The slow release discharge 46 of the metering chamber 36 regulates the flow of water out of the metering chamber into the soil. It will be appreciated that when the ground is saturated from the irrigation water discharged from the spray head 12, the flow out of the metering chamber 36, which wicks into the soil, is substantially retarded, and therefore the metering chamber 36 is quickly filled, which in turn fills the upper chamber 42 and maintains the pressure in the upper chamber 42, keeping the diaphragm 28 in a closed position. As the moisture in the ground begins to dissipate, the fluid in the metering chamber 36 is able to pass out of the discharge 46 at a more rapid rate. When a sufficient volume of water is discharged from the metering chamber 36 into the soil, the pressure of the fluid in the upper chamber 42 is reduced, permitting the diaphragm 28 to be lifted off of the valve seat 30, assuming there is sufficient pressure in the water supply line 15 to overcome the bias of the spring 32.
Thus, it will be appreciated that when the soil is moist and saturated with fluid, the water supply to the spray head is cut off, since the diaphragm 28 is actuated to its closed position. Once the soil begins to lose its moisture, the pressure in the moisture sensor flow path is reduced and the valve opens as described hereinabove.
Each spray head or series of spray heads are provided with an irrigation controller unit 14 to regulate the moisture through the head. The system permits the controller units 14 to operate independently, each from the other, and one or a series of spray heads may be in operation, whereas others are not, depending upon the relative moisture of the soil as determined by the relative moisture sensor 34 adjacent the particular spray head. The operation of the system is also dependent upon the water supply line pressure, so that there must be enough pressure in the supply line to overcome the pressure of the bias of the spring in each controller unit 14. Here again, it is possible for one or more of the controller units 14 to function while others do not, due to the differences in pressure.
With the present invention, it would be possible to operate all the controller units 14 at the same time if the supply pressure is sufficiently great. On the other hand, various controller units 14 can be separately and/or sequentially operated so that each spray head 12 within the system in turn is operated to provide the necessary required moisture.
A second embodiment of an irrigation system 100 of the present invention having controlled irrigation is shown in FIG. 2. In this embodiment, a pressure sensor system is used with oil as a working fluid to operate a solenoid valve, which in turn, controls the water delivered to the irrigation heads. Referring to the drawings, the system is designed to operate with a plurality of irrigation spray heads 112, in the same manner as the system illustrated and described with respect to FIG. 1, hereinabove. The control unit 114 includes a solenoid-operated valve 118, having a solenoid 120 and a reciprocal valve 122, which cooperates with a valve seat 124 to open and close a fluid flow path through a lower chamber 126 in valve 118. When held in an open position, valve 122 is raised above the seat 124 by the solenoid 120, permitting water to flow from the supply 115 through a one-way check valve 128, through lower valve chamber 126 into spray head conduit 130, which is connected directly to the sprinkler head 112. When the solenoid is deactivated, the valve closure 122 is dropped by the solenoid to engage the seat 124, thereby cutting off flow to the sprinkler heads from the main water supply line 115.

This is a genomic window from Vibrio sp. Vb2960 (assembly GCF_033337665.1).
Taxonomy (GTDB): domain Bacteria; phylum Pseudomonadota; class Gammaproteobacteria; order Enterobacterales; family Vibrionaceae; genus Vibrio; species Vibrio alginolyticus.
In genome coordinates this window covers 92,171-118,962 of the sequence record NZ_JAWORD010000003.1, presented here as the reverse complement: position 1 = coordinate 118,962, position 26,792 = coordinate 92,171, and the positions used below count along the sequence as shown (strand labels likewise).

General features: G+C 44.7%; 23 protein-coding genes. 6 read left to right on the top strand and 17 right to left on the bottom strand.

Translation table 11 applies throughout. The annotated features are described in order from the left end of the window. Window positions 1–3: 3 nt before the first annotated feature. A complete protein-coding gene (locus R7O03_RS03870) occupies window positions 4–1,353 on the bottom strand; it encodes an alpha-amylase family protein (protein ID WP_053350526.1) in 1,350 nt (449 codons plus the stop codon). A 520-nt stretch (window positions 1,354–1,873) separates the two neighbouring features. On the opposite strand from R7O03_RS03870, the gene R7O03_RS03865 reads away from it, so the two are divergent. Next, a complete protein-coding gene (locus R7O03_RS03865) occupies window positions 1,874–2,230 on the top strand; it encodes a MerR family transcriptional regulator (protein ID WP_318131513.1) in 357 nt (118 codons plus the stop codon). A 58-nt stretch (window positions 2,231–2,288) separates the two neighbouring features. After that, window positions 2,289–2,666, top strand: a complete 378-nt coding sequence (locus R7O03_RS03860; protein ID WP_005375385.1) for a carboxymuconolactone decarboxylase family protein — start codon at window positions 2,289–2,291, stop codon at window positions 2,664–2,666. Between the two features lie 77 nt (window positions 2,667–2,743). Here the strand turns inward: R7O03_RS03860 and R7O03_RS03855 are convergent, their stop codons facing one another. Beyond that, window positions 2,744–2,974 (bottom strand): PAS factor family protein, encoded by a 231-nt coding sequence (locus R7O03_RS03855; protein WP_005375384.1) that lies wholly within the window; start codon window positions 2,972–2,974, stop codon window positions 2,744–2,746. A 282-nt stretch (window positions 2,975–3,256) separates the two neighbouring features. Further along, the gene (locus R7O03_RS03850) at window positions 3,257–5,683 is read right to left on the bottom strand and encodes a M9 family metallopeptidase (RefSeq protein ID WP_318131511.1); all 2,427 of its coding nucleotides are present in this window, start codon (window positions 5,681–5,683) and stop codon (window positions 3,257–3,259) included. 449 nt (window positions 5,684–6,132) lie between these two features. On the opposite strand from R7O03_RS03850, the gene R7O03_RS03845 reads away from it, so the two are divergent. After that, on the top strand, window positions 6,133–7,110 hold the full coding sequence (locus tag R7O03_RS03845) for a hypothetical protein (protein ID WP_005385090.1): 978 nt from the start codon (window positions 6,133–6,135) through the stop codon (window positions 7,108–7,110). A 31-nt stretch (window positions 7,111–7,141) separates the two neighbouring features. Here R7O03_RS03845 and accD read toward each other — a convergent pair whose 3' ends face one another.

The opening and the closing of the solenoid valve 118 is controlled by a pressure sensor in the controller unit 114. The controller unit converts water pressure to oil pressure, which in turn operates the solenoid valve 118. A bypass conduit 138 allows water to flow from the spray head conduit 130 through a one-way check valve 140 into a pressure chamber 142. The chamber includes a reciprocal piston 144, the upper end of which is attached to a diaphragm 146, which separates the pressure chamber 142 from an oil chamber 148. The oil in the chamber 148 is in communication with a pressure reservoir 150 through a metering valve 152 and flow conduit 154. The pressure reservoir 150 includes a pressure sensor switch 156, which is operably connected to the electrical circuits, as represented by wires 158, which energize the solenoid coil 120. When sufficient amounts of oil are in the pressure reservoir 150, the pressure sensor switch 156 is actuated, opening the circuit 158 to the solenoid coil, thereby deenergizing it and allowing the valve 122 to be released and close. Conduit 138 is also connected to a wicking device 160, which controls the amount of fluid in chamber 142 in the same manner as described with respect to the system of FIG. 1.